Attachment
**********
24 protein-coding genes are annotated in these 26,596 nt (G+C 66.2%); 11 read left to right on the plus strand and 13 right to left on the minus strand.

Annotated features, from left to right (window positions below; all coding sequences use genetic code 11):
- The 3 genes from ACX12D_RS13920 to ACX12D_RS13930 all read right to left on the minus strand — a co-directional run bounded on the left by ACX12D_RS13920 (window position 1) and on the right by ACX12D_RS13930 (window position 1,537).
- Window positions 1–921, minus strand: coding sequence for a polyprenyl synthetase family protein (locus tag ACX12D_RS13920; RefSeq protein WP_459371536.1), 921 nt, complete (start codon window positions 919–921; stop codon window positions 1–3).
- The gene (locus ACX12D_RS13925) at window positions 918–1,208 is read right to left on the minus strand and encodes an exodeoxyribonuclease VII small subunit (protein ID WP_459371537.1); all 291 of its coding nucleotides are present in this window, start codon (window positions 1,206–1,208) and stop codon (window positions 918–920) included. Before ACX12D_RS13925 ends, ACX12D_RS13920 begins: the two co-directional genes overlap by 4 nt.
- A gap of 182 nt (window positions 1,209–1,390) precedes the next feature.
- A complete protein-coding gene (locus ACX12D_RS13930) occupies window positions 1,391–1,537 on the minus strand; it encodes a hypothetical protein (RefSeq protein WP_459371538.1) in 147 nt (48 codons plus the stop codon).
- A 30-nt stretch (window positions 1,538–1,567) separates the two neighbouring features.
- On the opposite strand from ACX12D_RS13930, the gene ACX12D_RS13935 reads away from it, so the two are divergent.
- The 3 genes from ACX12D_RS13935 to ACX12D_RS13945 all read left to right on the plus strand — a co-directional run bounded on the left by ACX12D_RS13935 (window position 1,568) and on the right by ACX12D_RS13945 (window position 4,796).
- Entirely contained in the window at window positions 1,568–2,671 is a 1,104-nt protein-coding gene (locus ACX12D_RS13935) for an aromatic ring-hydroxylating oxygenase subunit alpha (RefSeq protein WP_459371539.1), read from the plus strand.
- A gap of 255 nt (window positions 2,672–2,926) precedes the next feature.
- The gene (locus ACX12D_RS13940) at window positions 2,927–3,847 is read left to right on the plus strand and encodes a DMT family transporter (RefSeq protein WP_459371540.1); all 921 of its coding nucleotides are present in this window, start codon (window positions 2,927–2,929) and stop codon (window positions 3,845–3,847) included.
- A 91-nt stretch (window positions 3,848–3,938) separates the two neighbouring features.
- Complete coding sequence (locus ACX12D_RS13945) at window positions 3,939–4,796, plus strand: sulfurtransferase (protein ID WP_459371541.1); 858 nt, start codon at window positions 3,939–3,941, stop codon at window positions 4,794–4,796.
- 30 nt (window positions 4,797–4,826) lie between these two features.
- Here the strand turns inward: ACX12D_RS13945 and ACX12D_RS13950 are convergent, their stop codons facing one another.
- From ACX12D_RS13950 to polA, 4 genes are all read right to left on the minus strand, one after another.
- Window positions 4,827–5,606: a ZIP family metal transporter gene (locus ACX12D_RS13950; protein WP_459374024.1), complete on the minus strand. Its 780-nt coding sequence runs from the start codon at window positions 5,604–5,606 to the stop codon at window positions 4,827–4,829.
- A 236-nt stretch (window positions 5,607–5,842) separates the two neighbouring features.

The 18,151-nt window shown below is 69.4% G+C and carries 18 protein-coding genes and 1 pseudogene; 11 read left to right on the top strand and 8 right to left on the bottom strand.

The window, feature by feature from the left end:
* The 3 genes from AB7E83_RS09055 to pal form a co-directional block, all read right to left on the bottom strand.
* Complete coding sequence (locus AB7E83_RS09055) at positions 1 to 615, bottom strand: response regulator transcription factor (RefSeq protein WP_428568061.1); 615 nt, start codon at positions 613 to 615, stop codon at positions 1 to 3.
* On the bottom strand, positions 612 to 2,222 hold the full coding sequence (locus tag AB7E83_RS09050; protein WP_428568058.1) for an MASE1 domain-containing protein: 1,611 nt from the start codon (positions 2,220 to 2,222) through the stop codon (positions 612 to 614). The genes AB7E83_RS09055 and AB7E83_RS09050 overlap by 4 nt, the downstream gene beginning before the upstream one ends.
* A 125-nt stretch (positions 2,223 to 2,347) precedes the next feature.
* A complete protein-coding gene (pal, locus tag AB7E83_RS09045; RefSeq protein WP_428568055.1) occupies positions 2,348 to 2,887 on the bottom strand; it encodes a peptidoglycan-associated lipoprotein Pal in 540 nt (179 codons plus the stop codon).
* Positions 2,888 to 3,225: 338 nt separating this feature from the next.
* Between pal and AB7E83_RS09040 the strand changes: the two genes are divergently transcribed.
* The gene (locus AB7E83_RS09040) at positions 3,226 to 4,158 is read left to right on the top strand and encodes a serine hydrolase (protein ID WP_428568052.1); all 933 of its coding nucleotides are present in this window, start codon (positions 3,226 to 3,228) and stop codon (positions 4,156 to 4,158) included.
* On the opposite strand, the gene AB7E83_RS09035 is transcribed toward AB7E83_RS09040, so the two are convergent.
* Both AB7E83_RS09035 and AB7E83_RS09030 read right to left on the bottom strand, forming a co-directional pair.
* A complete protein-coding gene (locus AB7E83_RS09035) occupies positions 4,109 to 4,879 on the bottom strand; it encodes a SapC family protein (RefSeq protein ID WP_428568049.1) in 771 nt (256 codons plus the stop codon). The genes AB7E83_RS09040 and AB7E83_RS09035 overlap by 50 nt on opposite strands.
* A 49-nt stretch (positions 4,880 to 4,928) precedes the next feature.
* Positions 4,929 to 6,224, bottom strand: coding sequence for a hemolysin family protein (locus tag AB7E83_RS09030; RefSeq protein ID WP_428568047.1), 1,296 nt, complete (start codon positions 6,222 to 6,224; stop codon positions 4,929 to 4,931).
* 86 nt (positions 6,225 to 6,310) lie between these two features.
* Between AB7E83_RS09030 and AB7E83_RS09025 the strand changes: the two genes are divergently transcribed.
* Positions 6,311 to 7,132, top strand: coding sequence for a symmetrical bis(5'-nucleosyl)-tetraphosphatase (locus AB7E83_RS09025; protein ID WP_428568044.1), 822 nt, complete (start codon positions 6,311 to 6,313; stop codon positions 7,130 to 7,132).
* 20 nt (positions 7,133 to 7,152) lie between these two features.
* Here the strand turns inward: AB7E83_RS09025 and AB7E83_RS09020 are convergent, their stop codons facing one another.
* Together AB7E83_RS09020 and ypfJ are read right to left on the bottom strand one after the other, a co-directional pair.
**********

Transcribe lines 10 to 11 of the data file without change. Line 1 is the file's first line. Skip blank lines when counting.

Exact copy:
- The 3 genes from ACX12D_RS13935 to ACX12D_RS13945 all read left to right on the plus strand — a co-directional run bounded on the left by ACX12D_RS13935 (window position 1,568) and on the right by ACX12D_RS13945 (window position 4,796).
- Entirely contained in the window at window positions 1,568–2,671 is a 1,104-nt protein-coding gene (locus ACX12D_RS13935) for an aromatic ring-hydroxylating oxygenase subunit alpha (RefSeq protein WP_459371539.1), read from the plus strand.